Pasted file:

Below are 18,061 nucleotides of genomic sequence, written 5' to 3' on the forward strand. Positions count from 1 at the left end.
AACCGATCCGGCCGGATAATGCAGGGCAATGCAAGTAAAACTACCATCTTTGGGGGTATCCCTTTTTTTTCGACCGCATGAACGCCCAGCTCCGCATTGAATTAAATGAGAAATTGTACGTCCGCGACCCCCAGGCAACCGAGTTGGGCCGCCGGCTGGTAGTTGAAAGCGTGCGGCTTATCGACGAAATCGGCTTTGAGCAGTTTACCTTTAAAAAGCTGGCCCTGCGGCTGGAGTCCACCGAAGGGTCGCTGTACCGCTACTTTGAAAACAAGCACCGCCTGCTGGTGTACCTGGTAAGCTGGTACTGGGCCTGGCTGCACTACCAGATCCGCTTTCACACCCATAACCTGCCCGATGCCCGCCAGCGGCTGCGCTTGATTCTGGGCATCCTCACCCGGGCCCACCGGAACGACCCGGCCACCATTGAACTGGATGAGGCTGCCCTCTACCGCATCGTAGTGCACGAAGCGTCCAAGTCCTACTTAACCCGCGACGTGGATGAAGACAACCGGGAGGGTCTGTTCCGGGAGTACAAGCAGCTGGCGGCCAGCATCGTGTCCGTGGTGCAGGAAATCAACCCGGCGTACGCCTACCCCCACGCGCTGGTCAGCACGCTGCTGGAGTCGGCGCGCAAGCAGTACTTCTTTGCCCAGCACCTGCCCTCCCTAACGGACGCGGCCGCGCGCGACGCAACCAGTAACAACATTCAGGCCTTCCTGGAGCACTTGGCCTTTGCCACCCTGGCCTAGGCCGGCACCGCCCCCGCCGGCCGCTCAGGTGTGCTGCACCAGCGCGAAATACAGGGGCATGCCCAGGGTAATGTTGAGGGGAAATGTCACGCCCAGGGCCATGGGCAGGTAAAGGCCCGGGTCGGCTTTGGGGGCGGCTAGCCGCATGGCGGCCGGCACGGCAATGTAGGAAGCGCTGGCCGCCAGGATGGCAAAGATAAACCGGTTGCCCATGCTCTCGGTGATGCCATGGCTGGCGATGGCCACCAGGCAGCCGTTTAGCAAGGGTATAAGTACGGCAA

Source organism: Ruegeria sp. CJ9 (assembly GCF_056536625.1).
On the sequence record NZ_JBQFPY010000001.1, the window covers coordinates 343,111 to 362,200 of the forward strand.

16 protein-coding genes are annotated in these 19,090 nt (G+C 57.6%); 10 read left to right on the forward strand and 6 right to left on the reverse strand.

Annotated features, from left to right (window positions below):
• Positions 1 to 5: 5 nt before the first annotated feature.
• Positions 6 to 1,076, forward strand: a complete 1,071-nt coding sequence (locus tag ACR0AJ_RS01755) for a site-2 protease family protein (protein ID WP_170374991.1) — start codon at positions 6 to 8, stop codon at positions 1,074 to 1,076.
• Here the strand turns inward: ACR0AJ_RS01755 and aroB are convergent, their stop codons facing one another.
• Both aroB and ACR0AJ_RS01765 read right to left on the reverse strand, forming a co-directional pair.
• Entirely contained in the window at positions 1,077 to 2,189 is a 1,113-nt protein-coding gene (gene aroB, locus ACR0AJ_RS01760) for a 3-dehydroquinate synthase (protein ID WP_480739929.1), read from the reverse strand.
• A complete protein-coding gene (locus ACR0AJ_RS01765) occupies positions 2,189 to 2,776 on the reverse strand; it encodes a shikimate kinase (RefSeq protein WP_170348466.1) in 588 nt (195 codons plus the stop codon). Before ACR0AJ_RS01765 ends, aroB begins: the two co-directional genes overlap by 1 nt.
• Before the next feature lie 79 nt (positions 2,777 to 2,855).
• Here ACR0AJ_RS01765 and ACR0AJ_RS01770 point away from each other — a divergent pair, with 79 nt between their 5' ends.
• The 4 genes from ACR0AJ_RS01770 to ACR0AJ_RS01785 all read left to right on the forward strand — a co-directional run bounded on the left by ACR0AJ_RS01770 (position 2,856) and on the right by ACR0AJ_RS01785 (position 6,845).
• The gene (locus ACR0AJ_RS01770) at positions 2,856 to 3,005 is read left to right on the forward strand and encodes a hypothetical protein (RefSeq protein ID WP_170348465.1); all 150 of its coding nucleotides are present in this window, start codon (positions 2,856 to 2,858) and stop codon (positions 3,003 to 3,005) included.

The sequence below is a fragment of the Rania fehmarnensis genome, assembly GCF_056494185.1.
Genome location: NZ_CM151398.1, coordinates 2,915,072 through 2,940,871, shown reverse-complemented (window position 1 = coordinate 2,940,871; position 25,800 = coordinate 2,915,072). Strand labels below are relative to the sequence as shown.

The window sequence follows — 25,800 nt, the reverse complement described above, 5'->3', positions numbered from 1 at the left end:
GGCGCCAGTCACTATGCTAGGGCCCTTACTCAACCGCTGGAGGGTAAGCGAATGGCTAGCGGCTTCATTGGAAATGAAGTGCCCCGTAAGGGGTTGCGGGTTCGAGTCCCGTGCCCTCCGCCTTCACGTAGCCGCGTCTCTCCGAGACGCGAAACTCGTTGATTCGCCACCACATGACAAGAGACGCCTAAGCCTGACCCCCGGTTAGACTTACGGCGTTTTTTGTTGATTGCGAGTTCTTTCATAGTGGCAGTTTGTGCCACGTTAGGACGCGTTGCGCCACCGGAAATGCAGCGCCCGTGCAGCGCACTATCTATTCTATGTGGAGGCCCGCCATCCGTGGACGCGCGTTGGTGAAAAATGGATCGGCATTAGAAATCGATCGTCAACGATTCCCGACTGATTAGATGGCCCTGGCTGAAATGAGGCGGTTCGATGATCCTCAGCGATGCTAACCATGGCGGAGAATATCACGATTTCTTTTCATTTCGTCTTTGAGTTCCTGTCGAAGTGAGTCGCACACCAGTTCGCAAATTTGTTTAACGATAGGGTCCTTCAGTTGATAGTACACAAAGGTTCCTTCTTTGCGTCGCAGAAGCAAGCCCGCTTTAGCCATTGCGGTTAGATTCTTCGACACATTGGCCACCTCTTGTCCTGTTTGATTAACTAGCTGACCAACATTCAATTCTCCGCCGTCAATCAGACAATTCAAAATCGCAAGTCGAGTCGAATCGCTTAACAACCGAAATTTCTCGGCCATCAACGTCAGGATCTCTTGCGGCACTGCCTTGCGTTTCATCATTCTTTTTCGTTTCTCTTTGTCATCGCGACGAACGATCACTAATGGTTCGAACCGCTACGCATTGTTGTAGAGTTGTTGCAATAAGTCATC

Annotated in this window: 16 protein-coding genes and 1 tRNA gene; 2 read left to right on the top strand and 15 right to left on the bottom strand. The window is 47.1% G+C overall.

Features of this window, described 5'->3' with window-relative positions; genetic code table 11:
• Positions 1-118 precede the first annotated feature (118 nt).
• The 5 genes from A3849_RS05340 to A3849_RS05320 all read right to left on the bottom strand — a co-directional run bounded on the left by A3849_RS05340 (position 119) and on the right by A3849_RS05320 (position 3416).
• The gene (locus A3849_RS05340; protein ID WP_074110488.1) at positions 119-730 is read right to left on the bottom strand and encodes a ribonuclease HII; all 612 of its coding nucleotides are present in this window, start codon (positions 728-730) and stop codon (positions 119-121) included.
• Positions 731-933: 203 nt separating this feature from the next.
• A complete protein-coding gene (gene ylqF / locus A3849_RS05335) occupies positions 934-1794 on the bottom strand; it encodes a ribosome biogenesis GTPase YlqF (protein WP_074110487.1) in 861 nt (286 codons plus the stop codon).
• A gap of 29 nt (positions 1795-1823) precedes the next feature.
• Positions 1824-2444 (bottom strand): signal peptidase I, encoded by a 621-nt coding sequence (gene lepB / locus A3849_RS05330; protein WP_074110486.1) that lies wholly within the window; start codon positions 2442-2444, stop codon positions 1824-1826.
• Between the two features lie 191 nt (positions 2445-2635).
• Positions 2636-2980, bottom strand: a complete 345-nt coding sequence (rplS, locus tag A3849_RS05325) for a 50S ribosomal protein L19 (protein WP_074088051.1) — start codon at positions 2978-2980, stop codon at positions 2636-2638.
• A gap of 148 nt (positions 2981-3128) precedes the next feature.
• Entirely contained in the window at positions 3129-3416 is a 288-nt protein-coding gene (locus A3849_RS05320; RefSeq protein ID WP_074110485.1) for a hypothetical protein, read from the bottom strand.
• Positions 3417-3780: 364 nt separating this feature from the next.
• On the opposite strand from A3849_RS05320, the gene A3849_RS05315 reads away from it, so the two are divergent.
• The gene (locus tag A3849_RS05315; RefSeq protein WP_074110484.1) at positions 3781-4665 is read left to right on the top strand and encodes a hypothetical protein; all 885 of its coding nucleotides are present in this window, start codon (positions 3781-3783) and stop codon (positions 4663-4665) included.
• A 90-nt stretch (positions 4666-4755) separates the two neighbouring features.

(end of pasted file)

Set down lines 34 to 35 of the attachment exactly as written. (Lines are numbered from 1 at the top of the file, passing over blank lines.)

• Positions 3417-3780: 364 nt separating this feature from the next.
• On the opposite strand from A3849_RS05320, the gene A3849_RS05315 reads away from it, so the two are divergent.